My favorite wide receivers to watch

The Big Ten is loaded with great defenses (more on that below), but it also has several wide receivers that can make you pay when you’re out of position. Each week, it’s fun to check in on two wide receiver groups in particular: Penn State and Minnesota. They are always creating some viral play to marvel at:

Sean Clifford and Tanner Morgan are both having very good seasons, and some of the credit should go to their wideouts. Look at how open Chris Autman-Bell gets for Morgan here.

And check the way Tyler Johnson reels this one in:

That’s to say nothing of Rashod Bateman, who has emerged as a big-play threat for the Golden Gophers. He trails only Michigan State’s Darrell Stewart Jr. in receiving yards with 537 to go along with four touchdowns.

For Penn State, KJ Hamler is the star of the wide receiver room, and he delivered again Saturday. He is fourth in the conference in receiving yards and is averaging 20.7 yards per catch. But check out teammate Jahan Dotson. Good luck to opposing secondaries if Clifford can keep finding these guys.

Three Up, Three Down


1. A great moment for Nebraska

Yeah, Nebraska wishes it played better against Northwestern. But thanks to being tied late, we got the chance for a cool moment. Lane McCallum, a walk-on transfer who previously played safety and is now the team’s third-string kicker, converted a 24-yard field goal attempt as time expired to give the Cornhuskers a 13-10 victory. And Noah Vedral, the backup quarterback who came into the game for an injured Adrian Martinez, put Nebraska in position to win.

In a season that hasn’t quite gone as smoothly expected, it was a memorable moment delivered by two kids who grew up in Nebraska.

2. Quick hitters

Maryland, after two sluggish offensive performances in a row, decided to be as efficient as possible in Saturday’s win over Rutgers. At least when it was scoring.

Check out how many plays Maryland needed to score on each of its seven touchdown drives: 1 play for 80 yards, 3 for 52, 3 for 74, 1 for 42, 1 for 2, 0 for 0, 1 for 80 and finally, 13 for 90.

I guess that’s what happens when you play Rutgers?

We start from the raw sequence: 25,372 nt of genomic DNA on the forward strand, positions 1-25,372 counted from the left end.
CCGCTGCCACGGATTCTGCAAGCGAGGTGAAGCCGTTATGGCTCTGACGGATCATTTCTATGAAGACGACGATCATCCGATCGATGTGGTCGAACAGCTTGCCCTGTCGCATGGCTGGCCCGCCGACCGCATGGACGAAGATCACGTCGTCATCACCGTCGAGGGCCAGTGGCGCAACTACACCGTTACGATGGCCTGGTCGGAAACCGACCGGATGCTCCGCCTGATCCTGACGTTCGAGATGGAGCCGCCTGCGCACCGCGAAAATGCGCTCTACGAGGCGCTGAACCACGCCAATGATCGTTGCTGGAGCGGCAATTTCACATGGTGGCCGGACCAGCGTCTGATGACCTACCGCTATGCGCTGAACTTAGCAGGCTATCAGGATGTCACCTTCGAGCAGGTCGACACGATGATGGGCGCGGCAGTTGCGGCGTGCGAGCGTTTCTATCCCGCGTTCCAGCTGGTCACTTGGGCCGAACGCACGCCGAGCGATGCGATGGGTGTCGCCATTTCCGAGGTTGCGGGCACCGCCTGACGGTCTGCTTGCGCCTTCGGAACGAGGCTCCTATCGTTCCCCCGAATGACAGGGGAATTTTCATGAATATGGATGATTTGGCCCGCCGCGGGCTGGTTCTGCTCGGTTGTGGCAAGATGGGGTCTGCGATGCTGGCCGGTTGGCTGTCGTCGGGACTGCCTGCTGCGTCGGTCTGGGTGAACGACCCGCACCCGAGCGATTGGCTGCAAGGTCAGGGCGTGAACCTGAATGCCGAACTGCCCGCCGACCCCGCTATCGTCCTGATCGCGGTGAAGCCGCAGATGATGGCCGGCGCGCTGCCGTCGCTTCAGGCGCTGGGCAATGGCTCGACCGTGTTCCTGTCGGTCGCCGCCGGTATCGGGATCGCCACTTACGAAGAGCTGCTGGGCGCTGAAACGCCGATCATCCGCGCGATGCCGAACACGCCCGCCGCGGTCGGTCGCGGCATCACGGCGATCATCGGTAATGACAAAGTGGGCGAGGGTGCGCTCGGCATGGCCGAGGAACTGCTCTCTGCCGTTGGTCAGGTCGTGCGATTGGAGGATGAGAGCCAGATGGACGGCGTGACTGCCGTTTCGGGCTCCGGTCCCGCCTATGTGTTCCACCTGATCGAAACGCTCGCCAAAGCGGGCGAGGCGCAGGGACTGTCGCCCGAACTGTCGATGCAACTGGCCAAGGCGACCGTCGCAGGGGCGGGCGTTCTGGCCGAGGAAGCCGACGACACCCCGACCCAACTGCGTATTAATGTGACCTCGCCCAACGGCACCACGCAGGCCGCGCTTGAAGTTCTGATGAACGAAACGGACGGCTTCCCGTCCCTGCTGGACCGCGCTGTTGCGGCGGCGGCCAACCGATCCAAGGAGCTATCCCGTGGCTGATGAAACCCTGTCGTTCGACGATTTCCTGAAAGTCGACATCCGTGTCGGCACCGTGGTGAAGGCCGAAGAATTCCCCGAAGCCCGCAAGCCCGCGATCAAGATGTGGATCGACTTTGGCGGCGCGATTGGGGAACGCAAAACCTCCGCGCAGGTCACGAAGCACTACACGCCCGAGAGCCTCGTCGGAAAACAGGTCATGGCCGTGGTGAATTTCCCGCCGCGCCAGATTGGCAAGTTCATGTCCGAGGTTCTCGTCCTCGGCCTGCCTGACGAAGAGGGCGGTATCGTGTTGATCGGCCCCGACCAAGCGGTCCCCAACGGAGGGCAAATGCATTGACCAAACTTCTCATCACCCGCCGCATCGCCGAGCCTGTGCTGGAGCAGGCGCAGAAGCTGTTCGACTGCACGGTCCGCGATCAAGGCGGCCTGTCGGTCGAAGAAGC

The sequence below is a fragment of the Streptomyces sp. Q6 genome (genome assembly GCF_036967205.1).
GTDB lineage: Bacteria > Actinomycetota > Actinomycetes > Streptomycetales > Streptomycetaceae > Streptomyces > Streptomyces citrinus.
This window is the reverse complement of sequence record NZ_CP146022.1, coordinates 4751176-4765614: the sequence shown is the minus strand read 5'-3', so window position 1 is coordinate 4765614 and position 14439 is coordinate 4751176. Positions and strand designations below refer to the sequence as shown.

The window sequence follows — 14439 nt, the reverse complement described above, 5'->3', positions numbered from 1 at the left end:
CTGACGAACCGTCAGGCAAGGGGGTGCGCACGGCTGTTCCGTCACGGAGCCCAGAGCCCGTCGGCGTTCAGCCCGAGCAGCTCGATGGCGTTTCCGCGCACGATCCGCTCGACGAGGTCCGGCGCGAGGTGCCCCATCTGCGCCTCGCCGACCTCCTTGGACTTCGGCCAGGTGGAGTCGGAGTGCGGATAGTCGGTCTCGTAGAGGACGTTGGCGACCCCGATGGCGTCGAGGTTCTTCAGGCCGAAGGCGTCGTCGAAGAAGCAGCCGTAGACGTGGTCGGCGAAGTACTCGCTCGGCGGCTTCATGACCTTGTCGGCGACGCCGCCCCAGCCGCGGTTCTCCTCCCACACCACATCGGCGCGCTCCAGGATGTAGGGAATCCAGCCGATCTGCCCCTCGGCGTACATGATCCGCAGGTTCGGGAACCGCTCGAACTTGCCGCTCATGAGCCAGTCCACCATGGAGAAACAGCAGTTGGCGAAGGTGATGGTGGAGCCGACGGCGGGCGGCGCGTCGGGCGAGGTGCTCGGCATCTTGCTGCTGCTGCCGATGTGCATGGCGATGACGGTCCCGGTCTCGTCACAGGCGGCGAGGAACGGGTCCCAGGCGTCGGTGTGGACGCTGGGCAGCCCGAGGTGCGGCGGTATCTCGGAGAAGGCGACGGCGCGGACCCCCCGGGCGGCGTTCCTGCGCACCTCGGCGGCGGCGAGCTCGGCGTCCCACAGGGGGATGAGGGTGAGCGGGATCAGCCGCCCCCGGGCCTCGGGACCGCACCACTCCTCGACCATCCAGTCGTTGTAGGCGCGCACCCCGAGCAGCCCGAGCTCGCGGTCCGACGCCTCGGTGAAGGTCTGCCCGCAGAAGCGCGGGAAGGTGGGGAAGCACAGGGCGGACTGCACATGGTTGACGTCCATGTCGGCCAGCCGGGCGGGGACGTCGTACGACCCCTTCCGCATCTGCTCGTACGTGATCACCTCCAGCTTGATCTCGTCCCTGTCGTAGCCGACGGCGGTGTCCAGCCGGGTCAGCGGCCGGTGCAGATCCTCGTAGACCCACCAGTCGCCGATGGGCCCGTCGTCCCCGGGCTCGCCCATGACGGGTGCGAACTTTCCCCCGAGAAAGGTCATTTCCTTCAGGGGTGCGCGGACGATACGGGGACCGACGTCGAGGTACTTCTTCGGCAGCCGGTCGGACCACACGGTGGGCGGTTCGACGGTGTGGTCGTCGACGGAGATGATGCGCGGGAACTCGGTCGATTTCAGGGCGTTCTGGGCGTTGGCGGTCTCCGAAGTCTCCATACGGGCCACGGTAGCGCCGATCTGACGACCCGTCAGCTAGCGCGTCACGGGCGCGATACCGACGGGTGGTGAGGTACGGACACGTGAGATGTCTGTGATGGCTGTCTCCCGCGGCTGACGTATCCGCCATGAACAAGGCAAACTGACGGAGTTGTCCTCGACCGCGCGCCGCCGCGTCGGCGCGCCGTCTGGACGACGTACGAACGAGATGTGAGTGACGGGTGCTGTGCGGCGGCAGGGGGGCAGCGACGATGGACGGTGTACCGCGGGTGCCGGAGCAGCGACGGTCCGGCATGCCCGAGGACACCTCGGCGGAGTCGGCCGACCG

3. Defense

After six weeks, six of the top 26 defenses are in the Big Ten, according to ESPN’s Defensive Efficiency metric: Wisconsin (No. 1), Ohio State (No. 3), Iowa (No. 12), Penn State (No. 15), Michigan (No. 25) and Michigan State (No. 26). Is it weird outside of Ohio State, I have the most faith in Michigan State’s defense? At least it has been tested so far. And it showed what it can do in temporarily holding down Ohio State while its offense fumbled the ball away. The teams with higher-rated defenses have looked great so far, but who have they really played? That, of course, changes soon with Iowa drawing Penn State and Wisconsin getting Ohio State in a few weeks.


1. Minnesota still isn’t ranked

I’ve been very critical of the way Minnesota has played this season, even calling them my most underwhelming team through three games. But the Golden Gophers (5-0) are one of two undefeated FBS squads that are still unranked (Appalachian State is the other). Minnesota sits just outside the Top 25 as the team with the most receiving votes. If it keeps winning, and the schedule indicates it should, eventually AP voters will have to take notice.

To be fair, the Golden Gophers have beaten two of the worst teams in the Big Ten in Purdue and Illinois and easily could have lost their three non-conference games to non-Power Five teams, but an undefeated Big Ten team does deserve some props. ESPN’s computers clearly aren’t buying Minnesota either, putting it at No. 49 in its efficiency ratings – behind No. 47 Indiana.

2. Touchdown celebrations

How is this even a thing? I love pretty much every celebration, but this is where I draw the line.

3. Missed call

Such a tough way for Northwestern to lose as a blatant pass interference penalty was not called, leading to this interception and Nebraska winning the game on a field goal. On the bright side for this officiating crew, the NFL apparently can’t decide what pass interference is either.

Looking ahead

Once again, there are several tasty match ups on the horizon in Week 7 as three of the Big Ten’s four undefeated teams have big tests. Wisconsin hosts Michigan State, Penn State visits Iowa and Minnesota hosts Nebraska. Already bowl-eligible, Ohio State gets a well-deserved bye week.